On Monday, August 27, 1827 American traders Henry Connelly, Alphonso Wetmore, and James Erwin Glenn received written permission to travel El Camino Real de Tierra Adentro from Santa Fe to Chihuahua on a trading venture. Although Wetmore was an established Santa Fe trader at the time, then 27-year-old Henry Connelly would become the most well-known of the three men on this expedition, with the most influence on New Mexico.
A medical doctor, Connelly settled in Chihuahua at the end of his 1827 trip, and engaged in the mercantile trade there. However, he didn’t abandon his Santa Fe connections or his links to the United States. When General Stephen Watts Kearny’s army invaded New Mexico in 1846, Connelly had been in Mexico almost 20 years and had influential friends in Santa Fe.
In fact, Connelly’s connections may have been critical to the success of Kearny’s mission. He is believed to have been Governor Manuel Armijo’s agent during the negotiations that resulted in the bloodless handoff of New Mexico to the U.S.
By 1849, Connelly’s heart was definitely in New Mexico as opposed to Chihuahua. That year, he married Dolores Perea de Chavez of Peralta and subsequently became officially involved in New Mexico Territorial politics. In 1851, he became a member of the Territorial Council. Ten years later, President Abraham Lincoln named him Governor of New Mexico Territory.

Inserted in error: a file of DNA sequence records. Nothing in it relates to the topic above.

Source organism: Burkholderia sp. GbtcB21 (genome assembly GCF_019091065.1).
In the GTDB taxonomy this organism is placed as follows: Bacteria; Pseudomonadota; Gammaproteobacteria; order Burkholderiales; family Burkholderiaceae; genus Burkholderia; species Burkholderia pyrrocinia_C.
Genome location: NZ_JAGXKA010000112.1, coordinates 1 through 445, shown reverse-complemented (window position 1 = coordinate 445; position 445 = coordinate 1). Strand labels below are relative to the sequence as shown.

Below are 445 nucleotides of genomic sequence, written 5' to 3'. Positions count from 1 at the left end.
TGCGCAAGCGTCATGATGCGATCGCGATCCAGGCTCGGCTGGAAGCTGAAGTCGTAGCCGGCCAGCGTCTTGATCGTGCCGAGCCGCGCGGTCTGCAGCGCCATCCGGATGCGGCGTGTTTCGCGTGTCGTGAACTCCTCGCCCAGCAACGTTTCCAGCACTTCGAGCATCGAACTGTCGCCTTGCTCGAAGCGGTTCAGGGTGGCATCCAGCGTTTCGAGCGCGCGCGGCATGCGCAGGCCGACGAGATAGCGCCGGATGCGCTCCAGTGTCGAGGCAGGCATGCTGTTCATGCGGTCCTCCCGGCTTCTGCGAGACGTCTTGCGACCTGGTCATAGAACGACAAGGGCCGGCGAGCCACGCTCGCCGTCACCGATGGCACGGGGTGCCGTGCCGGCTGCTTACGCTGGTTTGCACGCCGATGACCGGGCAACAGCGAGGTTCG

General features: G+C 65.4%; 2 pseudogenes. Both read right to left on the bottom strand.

Connelly was ill during much of his tenure as governor and actually left the Territory in Fall 1862 to try to recover. He returned in May 1863 and finally retired in mid-July 1866. He died less than a month later, in mid-August 1866, almost exactly 39 years after he first ventured south on the Camino Real.
Sources: Don Bullis, New Mexico, a Biographical Dictionary, 1540-1980, Los Ranchos de Albuquerque: Rio Grande Books, 2007; Julie L. Pool, editor, Over the Santa Fe Trail to Mexico, the travel diaries and autobiography of Doctor Rowland Willard. Norman: University of Oklahoma Press, 2015; Jerry D. Thompson, A Civil War History of the New Mexico Volunteers and Militia, Albuqerque: UNM Press, 2015; Ralph Emerson Twitchell, The Leading Facts of New Mexico History, Vol. II, The Torch Press: Cedar Rapids, 1912; web.archive.org/web/20120406161610/http://www.newmexicohistory.org/filedetails.php?fileID=23527